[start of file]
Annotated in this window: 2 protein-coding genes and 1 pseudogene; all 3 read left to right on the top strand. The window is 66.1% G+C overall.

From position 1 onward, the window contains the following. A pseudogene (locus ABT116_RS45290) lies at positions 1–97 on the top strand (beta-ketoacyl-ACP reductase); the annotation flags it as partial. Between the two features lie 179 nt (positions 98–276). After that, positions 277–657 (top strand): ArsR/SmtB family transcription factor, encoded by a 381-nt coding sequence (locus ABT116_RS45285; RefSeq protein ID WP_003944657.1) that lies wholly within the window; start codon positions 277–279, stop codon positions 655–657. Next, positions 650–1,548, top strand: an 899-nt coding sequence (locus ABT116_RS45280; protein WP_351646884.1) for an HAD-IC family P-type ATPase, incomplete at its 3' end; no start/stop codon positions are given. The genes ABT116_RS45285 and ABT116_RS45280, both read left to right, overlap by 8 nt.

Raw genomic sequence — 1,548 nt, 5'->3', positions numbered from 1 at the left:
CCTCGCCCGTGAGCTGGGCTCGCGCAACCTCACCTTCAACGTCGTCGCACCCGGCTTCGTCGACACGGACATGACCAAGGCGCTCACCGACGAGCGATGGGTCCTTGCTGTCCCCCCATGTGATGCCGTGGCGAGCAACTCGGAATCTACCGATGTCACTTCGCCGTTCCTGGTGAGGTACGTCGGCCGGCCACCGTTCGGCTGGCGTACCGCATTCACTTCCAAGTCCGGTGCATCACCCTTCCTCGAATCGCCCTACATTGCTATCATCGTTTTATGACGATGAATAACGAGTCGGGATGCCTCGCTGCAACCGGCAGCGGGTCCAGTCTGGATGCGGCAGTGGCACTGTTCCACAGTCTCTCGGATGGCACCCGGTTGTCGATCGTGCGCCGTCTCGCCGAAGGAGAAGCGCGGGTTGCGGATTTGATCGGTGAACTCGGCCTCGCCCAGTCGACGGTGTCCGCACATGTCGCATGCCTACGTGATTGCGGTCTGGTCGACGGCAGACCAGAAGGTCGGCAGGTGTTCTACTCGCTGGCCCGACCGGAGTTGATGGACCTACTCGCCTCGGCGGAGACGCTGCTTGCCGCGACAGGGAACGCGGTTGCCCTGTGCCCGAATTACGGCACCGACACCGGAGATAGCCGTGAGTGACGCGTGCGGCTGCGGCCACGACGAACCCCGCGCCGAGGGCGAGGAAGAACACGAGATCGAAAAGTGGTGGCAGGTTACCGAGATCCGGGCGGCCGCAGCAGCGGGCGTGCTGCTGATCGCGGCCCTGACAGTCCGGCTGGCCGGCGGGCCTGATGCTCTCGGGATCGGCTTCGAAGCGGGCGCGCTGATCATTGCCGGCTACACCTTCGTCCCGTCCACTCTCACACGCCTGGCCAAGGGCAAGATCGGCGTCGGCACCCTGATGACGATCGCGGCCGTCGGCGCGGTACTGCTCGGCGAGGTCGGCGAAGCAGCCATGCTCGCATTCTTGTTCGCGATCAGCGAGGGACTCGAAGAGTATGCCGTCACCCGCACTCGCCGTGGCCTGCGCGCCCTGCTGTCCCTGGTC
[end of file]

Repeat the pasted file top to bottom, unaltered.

Annotated in this window: 2 protein-coding genes and 1 pseudogene; all 3 read left to right on the top strand. The window is 66.1% G+C overall.

From position 1 onward, the window contains the following. A pseudogene (locus ABT116_RS45290) lies at positions 1–97 on the top strand (beta-ketoacyl-ACP reductase); the annotation flags it as partial. Between the two features lie 179 nt (positions 98–276). After that, positions 277–657 (top strand): ArsR/SmtB family transcription factor, encoded by a 381-nt coding sequence (locus ABT116_RS45285; RefSeq protein ID WP_003944657.1) that lies wholly within the window; start codon positions 277–279, stop codon positions 655–657. Next, positions 650–1,548, top strand: an 899-nt coding sequence (locus ABT116_RS45280; protein WP_351646884.1) for an HAD-IC family P-type ATPase, incomplete at its 3' end; no start/stop codon positions are given. The genes ABT116_RS45285 and ABT116_RS45280, both read left to right, overlap by 8 nt.

Raw genomic sequence — 1,548 nt, 5'->3', positions numbered from 1 at the left:
CCTCGCCCGTGAGCTGGGCTCGCGCAACCTCACCTTCAACGTCGTCGCACCCGGCTTCGTCGACACGGACATGACCAAGGCGCTCACCGACGAGCGATGGGTCCTTGCTGTCCCCCCATGTGATGCCGTGGCGAGCAACTCGGAATCTACCGATGTCACTTCGCCGTTCCTGGTGAGGTACGTCGGCCGGCCACCGTTCGGCTGGCGTACCGCATTCACTTCCAAGTCCGGTGCATCACCCTTCCTCGAATCGCCCTACATTGCTATCATCGTTTTATGACGATGAATAACGAGTCGGGATGCCTCGCTGCAACCGGCAGCGGGTCCAGTCTGGATGCGGCAGTGGCACTGTTCCACAGTCTCTCGGATGGCACCCGGTTGTCGATCGTGCGCCGTCTCGCCGAAGGAGAAGCGCGGGTTGCGGATTTGATCGGTGAACTCGGCCTCGCCCAGTCGACGGTGTCCGCACATGTCGCATGCCTACGTGATTGCGGTCTGGTCGACGGCAGACCAGAAGGTCGGCAGGTGTTCTACTCGCTGGCCCGACCGGAGTTGATGGACCTACTCGCCTCGGCGGAGACGCTGCTTGCCGCGACAGGGAACGCGGTTGCCCTGTGCCCGAATTACGGCACCGACACCGGAGATAGCCGTGAGTGACGCGTGCGGCTGCGGCCACGACGAACCCCGCGCCGAGGGCGAGGAAGAACACGAGATCGAAAAGTGGTGGCAGGTTACCGAGATCCGGGCGGCCGCAGCAGCGGGCGTGCTGCTGATCGCGGCCCTGACAGTCCGGCTGGCCGGCGGGCCTGATGCTCTCGGGATCGGCTTCGAAGCGGGCGCGCTGATCATTGCCGGCTACACCTTCGTCCCGTCCACTCTCACACGCCTGGCCAAGGGCAAGATCGGCGTCGGCACCCTGATGACGATCGCGGCCGTCGGCGCGGTACTGCTCGGCGAGGTCGGCGAAGCAGCCATGCTCGCATTCTTGTTCGCGATCAGCGAGGGACTCGAAGAGTATGCCGTCACCCGCACTCGCCGTGGCCTGCGCGCCCTGCTGTCCCTGGTC